People tell me, John, that you are a bright bloke and able to master a brief quickly. Well, you'd better be. Because tomorrow you host a conference on the tricky issue of women and pensions (hot potato one). There the issue is that low pay and career breaks mean, on average, that women build up only 34p worth of pension rights for every pound men do. There is no easy way to sort this out without it costing the Treasury quite a lot. This is a familiar theme, which makes most of your hot potatoes extra fiery.
Shortly, you are due to publish a Green Paper on welfare reform. This is a scorching potato. It deals with all sorts of issues concerning delivery of welfare payment - entitlement, targeting, fraud and the complexity of the system. There are issues like incapacity benefit, which had your predecessor at odds with Tony Blair even before he was found to be failing to declare his business interests properly.
The problem with publishing the paper so soon is that it will clearly have been a David Blunkett production. And even a master of his brief such as yourself, John, will hardly have time to digest and annotate such an important document. Fortunately, no date has been set for publication, so a few weeks' delay might easily be overlooked.
Not least because a third hot potato is about to be lobbed at you by Adair Turner's Pensions Commission. The former CBI boss was charged with looking at the nightmare problems of pensions - state, company and personal -and working out how big a funding problem we have and what we are to do about it. In his interim report last year, he said there was a funding gap of over £50bn between what we are saving and what we need to fund our retirement. With life expectancies going up, things have got worse since then. On 30 November, he will deliver his final report.
And in it, he will suggest one or more of three things: forcing people to save for their retirement (unpopular); increasing the retirement age (very unpopular); or raising taxes (extremely unpopular). This is a thermo-nuclear potato.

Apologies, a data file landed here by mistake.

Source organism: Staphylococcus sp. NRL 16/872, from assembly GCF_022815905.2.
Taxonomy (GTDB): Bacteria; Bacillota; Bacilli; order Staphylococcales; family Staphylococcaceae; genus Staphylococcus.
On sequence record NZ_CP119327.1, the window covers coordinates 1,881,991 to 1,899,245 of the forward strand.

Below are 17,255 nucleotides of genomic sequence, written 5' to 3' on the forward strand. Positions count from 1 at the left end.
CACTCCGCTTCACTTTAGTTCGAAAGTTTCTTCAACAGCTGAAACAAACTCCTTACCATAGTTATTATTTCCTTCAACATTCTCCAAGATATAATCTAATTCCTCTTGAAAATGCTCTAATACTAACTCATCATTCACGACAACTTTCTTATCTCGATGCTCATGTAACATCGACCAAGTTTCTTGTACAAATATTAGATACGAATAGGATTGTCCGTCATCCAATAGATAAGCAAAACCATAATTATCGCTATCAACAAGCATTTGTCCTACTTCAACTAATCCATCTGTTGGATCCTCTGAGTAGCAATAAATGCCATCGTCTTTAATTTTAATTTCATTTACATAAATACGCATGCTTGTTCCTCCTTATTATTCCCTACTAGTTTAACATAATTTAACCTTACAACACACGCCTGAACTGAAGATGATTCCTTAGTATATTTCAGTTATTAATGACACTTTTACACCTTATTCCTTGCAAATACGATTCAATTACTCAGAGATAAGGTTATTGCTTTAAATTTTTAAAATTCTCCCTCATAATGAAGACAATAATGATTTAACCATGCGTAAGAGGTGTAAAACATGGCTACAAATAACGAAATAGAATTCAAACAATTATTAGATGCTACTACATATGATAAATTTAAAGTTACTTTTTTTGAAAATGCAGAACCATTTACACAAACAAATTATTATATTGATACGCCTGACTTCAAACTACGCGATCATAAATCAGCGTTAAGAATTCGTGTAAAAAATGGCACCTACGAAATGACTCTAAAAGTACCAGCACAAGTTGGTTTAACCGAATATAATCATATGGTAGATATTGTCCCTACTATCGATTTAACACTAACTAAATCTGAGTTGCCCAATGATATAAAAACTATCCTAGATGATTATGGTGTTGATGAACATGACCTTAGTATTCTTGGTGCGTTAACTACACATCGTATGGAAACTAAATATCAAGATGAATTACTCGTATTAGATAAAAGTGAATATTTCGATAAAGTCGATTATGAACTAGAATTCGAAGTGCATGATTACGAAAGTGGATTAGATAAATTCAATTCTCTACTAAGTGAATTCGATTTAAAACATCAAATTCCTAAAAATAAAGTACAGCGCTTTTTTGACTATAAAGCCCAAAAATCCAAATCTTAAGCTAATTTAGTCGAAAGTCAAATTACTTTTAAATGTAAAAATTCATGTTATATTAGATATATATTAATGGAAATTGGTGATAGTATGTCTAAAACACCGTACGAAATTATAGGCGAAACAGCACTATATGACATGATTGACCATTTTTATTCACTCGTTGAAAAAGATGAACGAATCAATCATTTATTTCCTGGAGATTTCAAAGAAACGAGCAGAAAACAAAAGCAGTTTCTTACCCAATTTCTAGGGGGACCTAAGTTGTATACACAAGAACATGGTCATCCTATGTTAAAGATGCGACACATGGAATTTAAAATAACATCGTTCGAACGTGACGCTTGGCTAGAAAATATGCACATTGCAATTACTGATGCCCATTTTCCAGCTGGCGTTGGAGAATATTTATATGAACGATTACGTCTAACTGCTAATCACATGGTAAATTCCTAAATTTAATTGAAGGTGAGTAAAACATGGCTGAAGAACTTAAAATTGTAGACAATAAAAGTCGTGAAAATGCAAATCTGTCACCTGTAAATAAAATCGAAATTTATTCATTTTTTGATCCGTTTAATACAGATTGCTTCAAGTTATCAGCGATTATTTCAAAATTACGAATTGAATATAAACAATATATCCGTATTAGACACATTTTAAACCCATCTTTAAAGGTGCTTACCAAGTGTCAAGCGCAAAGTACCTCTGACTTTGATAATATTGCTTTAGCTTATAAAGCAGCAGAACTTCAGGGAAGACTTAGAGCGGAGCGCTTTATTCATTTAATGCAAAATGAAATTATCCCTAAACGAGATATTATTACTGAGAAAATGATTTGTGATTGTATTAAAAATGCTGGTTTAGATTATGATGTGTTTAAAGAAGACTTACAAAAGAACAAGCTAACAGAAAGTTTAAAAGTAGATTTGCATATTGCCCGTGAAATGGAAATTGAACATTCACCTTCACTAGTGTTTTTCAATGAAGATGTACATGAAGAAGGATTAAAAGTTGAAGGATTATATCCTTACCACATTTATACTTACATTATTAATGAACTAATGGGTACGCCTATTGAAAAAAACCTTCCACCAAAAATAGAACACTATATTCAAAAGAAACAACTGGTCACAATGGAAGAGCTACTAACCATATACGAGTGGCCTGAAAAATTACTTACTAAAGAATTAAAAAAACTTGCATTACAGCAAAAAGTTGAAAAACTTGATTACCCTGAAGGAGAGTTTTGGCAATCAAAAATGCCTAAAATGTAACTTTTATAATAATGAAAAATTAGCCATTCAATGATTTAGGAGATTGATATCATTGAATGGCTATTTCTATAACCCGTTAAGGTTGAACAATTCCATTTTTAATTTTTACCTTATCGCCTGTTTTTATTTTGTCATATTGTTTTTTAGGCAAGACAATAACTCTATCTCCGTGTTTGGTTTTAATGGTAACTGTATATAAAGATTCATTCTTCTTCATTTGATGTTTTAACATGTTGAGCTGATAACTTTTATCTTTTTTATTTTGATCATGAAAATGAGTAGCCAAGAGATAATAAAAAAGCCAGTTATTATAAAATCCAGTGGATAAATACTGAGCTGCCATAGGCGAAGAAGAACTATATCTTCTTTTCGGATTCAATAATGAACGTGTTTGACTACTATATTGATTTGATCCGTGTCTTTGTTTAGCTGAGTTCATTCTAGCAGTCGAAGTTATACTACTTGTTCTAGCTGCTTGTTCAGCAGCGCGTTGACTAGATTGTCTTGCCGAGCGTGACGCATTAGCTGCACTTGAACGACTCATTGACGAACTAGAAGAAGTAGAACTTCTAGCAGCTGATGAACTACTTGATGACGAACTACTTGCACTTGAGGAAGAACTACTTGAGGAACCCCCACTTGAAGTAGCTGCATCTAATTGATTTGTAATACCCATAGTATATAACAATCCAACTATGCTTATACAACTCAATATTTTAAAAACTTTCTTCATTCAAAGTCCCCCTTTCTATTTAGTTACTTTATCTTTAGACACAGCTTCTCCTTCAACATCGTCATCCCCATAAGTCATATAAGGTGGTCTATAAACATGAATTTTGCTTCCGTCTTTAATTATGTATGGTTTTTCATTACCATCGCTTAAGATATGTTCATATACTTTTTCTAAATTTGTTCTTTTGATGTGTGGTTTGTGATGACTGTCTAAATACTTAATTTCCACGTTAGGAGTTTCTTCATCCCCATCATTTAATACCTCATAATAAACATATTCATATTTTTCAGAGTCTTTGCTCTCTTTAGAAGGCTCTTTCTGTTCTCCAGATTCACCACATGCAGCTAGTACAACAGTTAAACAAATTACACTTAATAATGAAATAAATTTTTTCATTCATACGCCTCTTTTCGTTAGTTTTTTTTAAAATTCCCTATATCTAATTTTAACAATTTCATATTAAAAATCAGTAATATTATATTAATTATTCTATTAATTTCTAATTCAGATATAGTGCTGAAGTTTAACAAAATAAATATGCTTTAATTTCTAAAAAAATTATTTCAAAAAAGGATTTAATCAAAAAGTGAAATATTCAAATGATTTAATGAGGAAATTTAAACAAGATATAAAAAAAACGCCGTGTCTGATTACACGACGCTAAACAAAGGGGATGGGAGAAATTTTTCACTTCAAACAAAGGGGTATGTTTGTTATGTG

On top of this, there are the small matters of overhauling the Child Support Agency, cutting 20,000 jobs as part of Gordon Brown's efficiency drive and dealing with some underperforming computer contracts. And you start all this from the position of being at odds with the Chancellor, whose purse-strings dictate your room for manoeuvre more than almost any other Secretary of State.
Mr Hutton, get juggling.
A Star in the wrong place
New Star is due to float on the Alternative Investment Market in the next few days. But should it be there? The fund manager is a mature firm, which is expected to be valued at over £600m. It is floating not to raise seed capital for expansion, but to release wealth for its founders and employees.
AIM is supposed to be a junior market for developing companies which will step up to the main market of the London Stock Exchange further down the line. New Star is joining the junior market because its ownership and reporting restrictions are not as tough. It - and quite a few companies on AIM - really should be on the main market, and the Financial Services Authority might do well to review whether something might be done to encourage a migration.Reuse content